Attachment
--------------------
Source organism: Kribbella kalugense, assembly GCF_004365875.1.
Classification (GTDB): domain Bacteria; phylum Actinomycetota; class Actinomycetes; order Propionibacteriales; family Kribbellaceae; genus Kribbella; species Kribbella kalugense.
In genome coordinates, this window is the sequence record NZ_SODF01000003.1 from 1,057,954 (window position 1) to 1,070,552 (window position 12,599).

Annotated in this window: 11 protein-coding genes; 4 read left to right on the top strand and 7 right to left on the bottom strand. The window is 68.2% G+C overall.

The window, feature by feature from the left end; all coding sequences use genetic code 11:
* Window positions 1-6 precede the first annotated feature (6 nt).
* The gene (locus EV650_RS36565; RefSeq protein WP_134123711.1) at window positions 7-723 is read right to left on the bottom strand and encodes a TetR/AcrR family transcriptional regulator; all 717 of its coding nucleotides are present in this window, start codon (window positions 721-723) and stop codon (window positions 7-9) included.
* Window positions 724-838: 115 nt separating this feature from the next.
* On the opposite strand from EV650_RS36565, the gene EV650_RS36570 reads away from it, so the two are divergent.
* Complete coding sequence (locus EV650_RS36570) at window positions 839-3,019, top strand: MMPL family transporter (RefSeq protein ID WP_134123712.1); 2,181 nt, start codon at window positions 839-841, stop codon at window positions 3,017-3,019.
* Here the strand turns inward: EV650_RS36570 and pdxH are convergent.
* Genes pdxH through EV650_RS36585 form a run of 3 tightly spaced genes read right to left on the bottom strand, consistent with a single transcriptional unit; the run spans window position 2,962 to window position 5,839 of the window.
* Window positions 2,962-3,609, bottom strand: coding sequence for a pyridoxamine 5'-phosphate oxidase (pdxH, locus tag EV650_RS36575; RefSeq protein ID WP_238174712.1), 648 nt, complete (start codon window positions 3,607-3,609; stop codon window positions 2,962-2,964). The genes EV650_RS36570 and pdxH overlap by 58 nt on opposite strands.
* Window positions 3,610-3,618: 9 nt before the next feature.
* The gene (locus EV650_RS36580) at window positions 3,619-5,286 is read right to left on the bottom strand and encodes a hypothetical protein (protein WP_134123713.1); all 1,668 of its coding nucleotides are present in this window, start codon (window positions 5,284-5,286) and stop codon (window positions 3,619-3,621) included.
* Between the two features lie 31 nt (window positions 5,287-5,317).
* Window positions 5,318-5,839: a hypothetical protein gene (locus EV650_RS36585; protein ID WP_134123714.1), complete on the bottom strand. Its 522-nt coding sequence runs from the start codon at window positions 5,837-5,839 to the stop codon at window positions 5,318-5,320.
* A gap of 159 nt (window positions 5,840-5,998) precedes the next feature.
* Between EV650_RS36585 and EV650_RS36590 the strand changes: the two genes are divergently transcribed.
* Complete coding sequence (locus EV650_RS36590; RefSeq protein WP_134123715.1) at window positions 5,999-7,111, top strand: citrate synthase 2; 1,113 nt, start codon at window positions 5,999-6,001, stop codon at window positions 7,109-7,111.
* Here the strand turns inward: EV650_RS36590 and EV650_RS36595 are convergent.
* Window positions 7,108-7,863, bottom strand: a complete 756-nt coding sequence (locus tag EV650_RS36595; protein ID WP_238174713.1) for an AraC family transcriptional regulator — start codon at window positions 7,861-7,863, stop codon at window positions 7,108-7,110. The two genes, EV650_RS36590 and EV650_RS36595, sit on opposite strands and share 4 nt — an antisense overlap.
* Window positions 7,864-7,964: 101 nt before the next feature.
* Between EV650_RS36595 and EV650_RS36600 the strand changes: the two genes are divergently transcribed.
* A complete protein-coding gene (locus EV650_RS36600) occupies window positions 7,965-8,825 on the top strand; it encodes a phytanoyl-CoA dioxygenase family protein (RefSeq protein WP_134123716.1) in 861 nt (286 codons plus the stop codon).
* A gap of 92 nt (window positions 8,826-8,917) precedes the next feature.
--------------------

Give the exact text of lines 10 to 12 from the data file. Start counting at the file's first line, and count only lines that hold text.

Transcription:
* Complete coding sequence (locus EV650_RS36570) at window positions 839-3,019, top strand: MMPL family transporter (RefSeq protein ID WP_134123712.1); 2,181 nt, start codon at window positions 839-841, stop codon at window positions 3,017-3,019.
* Here the strand turns inward: EV650_RS36570 and pdxH are convergent.
* Genes pdxH through EV650_RS36585 form a run of 3 tightly spaced genes read right to left on the bottom strand, consistent with a single transcriptional unit; the run spans window position 2,962 to window position 5,839 of the window.